U.S. Capitol getting security overhaul
Protecting the 'people's house'
By Kate Snow
WASHINGTON (CNN) -- Every one of the windows in the United States Capitol and its surrounding office buildings is getting blast-resistant protection following the September 11 terror attacks, an estimated $12 million project.
Teams of workers Thursday began taking measurements to layer the inside of the windows with a Mylar shatter-resistant coating similar to that on car windshields.
Blast-resistant windows protected many workers at the Pentagon from flying glass, according to House Administration Committee Chairman Bob Ney, Republican of Ohio.
"That coating would reduce -- in the event of some type of dramatic event at the Capitol, some type of explosion -- would reduce the amount of glass fragments and therefore save lives," Ney said in an interview with CNN.
In the days following the attacks, guards were placed in front of two large air intake ducts that provide the main external air supply to the Capitol building, sources have told CNN. Security experts feared someone might be able to release a biological agent into the air stream that flows into the building, sources said.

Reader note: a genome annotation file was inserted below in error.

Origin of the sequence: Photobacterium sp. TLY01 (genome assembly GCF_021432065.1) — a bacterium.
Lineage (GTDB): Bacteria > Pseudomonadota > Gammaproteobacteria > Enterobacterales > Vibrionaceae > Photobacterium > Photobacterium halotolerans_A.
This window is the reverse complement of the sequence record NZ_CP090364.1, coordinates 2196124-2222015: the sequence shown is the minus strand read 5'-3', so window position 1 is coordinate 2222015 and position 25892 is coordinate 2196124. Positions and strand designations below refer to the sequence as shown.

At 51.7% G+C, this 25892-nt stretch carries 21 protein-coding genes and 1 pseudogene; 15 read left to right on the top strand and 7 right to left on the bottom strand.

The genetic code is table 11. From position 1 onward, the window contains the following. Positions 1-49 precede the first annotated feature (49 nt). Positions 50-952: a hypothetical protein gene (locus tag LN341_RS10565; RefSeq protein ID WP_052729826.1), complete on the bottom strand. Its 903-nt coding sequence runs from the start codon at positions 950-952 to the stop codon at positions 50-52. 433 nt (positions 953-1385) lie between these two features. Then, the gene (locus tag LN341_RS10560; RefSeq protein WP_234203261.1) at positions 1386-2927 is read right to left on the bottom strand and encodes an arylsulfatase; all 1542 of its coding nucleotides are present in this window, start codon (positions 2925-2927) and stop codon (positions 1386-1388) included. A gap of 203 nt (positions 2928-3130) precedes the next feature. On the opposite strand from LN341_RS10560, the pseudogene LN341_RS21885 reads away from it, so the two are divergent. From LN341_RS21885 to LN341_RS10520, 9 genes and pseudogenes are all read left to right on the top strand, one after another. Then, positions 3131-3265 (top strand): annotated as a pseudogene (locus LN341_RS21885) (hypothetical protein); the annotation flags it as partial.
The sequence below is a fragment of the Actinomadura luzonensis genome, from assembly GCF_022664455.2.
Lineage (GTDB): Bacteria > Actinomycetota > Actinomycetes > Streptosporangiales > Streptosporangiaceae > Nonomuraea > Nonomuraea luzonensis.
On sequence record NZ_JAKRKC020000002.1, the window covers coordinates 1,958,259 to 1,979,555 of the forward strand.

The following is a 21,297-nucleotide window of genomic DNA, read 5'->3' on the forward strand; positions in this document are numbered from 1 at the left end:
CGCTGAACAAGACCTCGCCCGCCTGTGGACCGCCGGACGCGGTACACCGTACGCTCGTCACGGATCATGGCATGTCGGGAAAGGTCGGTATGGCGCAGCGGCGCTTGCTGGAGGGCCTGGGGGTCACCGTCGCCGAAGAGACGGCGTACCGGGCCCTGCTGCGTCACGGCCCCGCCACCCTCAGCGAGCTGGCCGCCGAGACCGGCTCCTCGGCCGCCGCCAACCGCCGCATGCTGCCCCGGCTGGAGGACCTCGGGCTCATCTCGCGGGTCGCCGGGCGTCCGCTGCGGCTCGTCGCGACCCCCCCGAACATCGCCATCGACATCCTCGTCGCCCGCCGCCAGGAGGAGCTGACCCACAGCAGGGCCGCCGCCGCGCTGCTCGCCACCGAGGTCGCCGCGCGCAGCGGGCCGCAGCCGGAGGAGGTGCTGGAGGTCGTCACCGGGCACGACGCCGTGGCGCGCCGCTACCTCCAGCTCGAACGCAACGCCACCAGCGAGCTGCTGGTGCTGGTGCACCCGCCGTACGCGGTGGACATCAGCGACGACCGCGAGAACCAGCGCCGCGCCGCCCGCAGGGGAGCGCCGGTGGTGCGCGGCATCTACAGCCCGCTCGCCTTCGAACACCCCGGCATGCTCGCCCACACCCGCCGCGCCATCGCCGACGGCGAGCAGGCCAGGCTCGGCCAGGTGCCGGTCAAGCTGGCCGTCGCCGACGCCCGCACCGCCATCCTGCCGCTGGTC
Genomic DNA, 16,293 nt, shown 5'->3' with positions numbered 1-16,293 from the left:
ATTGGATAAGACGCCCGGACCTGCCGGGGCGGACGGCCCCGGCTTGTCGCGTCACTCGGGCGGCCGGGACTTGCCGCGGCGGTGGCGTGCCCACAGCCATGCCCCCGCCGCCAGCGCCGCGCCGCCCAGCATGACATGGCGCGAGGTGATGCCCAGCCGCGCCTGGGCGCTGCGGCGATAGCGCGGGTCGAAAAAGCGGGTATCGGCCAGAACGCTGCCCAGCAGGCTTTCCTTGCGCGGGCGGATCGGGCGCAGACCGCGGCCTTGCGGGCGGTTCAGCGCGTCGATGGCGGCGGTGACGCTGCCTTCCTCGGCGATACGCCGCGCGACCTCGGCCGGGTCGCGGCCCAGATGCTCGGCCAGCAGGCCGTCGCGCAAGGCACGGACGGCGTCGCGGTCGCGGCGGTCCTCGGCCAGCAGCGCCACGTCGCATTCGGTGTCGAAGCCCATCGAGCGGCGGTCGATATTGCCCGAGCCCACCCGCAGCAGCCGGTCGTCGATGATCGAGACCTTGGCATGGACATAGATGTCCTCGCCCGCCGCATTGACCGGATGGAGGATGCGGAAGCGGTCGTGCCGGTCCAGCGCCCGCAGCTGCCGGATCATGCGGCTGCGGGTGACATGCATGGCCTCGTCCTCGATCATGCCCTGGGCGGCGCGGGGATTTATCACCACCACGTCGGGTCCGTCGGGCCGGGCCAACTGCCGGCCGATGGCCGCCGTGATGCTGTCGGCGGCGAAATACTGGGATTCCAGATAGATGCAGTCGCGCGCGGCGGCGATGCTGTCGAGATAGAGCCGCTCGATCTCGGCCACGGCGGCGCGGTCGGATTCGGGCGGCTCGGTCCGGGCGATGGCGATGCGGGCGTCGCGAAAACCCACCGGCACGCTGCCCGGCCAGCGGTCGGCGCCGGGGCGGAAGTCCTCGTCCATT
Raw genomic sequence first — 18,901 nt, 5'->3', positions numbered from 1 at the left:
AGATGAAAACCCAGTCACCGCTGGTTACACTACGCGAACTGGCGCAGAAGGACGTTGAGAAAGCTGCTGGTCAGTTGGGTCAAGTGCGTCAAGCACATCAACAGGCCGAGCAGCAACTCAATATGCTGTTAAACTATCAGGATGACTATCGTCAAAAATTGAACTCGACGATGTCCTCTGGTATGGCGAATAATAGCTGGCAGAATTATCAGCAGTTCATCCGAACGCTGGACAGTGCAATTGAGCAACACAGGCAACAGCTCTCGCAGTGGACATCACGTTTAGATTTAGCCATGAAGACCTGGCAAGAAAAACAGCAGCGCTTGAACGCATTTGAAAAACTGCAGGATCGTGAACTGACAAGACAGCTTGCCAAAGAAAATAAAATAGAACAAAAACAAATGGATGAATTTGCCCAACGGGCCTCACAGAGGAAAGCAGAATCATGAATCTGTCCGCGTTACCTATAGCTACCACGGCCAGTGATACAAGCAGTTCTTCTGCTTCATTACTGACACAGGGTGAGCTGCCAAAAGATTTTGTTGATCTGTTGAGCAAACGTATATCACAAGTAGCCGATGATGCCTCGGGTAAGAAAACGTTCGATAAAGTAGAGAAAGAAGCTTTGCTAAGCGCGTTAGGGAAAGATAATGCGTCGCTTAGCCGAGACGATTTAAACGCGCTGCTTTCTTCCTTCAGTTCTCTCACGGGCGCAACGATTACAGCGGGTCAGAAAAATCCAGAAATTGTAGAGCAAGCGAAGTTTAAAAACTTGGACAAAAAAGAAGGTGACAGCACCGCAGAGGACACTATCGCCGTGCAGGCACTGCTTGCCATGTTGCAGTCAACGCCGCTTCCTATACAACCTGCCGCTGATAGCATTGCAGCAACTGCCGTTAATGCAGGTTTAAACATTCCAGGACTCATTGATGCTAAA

The retrofitting is one but one job in a much larger project to better protect visitors, lawmakers and staff at the Capitol, officials say.
Ney said $86 million is being spent on improvements, including better communications systems, overtime for Capitol Police officers, and interior and exterior security enhancements. That money came out of the $40 billion emergency spending bill Congress passed shortly after the attacks.
"We're not going to put a wall around the Capitol," Ney said. "We're going to have perimeter security. We're going to have certain streets that have been blocked and certain ones that are open. But we want a free flow of people into this Capitol with people doing tours, doing the things that people need to do in the people's house in the Congress."
A limited number of small group tours are being allowed at the Capitol. The groups will eventually get larger and that authorities are not denying anyone access to "the people's house," Ney said.
There are no plans to close off Independence Avenue and Constitution Avenue, two major arteries on either side of the Capitol building, Ney said.
The group reviewing security at the Capitol is also considering how many Capitol Police officers are needed to enhance security, and will almost certainly request additional personnel. The group is also reviewing whether the retirement age for police officers should be increased from the current age of 57.
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